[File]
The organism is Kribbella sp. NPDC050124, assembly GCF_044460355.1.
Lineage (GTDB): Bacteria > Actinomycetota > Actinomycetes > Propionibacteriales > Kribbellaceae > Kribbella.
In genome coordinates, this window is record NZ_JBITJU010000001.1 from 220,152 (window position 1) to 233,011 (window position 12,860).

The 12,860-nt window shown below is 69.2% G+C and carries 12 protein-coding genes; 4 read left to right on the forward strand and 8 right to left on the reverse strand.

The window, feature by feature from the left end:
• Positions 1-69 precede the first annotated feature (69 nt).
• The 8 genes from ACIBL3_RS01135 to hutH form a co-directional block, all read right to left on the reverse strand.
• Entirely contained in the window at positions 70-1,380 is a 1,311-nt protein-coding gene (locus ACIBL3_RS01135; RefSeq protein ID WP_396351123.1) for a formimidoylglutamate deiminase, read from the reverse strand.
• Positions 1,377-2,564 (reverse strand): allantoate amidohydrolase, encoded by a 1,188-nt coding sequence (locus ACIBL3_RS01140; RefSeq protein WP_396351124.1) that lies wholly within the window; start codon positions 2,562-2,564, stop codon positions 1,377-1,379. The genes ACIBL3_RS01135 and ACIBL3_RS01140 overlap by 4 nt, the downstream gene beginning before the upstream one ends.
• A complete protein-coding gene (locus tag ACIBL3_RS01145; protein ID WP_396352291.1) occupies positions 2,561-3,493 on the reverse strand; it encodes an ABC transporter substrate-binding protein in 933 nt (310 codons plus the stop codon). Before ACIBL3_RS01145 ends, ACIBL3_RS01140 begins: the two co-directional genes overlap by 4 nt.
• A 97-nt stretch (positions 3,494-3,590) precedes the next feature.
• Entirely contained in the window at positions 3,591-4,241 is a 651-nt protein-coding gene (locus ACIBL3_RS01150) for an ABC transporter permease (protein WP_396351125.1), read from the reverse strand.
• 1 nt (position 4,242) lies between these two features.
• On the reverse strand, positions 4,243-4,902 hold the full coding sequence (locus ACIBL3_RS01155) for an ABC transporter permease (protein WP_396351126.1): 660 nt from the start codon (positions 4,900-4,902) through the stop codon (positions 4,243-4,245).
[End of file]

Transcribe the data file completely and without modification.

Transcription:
The organism is Kribbella sp. NPDC050124, assembly GCF_044460355.1.
Lineage (GTDB): Bacteria > Actinomycetota > Actinomycetes > Propionibacteriales > Kribbellaceae > Kribbella.
In genome coordinates, this window is record NZ_JBITJU010000001.1 from 220,152 (window position 1) to 233,011 (window position 12,860).

The 12,860-nt window shown below is 69.2% G+C and carries 12 protein-coding genes; 4 read left to right on the forward strand and 8 right to left on the reverse strand.

The window, feature by feature from the left end:
• Positions 1-69 precede the first annotated feature (69 nt).
• The 8 genes from ACIBL3_RS01135 to hutH form a co-directional block, all read right to left on the reverse strand.
• Entirely contained in the window at positions 70-1,380 is a 1,311-nt protein-coding gene (locus ACIBL3_RS01135; RefSeq protein ID WP_396351123.1) for a formimidoylglutamate deiminase, read from the reverse strand.
• Positions 1,377-2,564 (reverse strand): allantoate amidohydrolase, encoded by a 1,188-nt coding sequence (locus ACIBL3_RS01140; RefSeq protein WP_396351124.1) that lies wholly within the window; start codon positions 2,562-2,564, stop codon positions 1,377-1,379. The genes ACIBL3_RS01135 and ACIBL3_RS01140 overlap by 4 nt, the downstream gene beginning before the upstream one ends.
• A complete protein-coding gene (locus tag ACIBL3_RS01145; protein ID WP_396352291.1) occupies positions 2,561-3,493 on the reverse strand; it encodes an ABC transporter substrate-binding protein in 933 nt (310 codons plus the stop codon). Before ACIBL3_RS01145 ends, ACIBL3_RS01140 begins: the two co-directional genes overlap by 4 nt.
• A 97-nt stretch (positions 3,494-3,590) precedes the next feature.
• Entirely contained in the window at positions 3,591-4,241 is a 651-nt protein-coding gene (locus ACIBL3_RS01150) for an ABC transporter permease (protein WP_396351125.1), read from the reverse strand.
• 1 nt (position 4,242) lies between these two features.
• On the reverse strand, positions 4,243-4,902 hold the full coding sequence (locus ACIBL3_RS01155) for an ABC transporter permease (protein WP_396351126.1): 660 nt from the start codon (positions 4,900-4,902) through the stop codon (positions 4,243-4,245).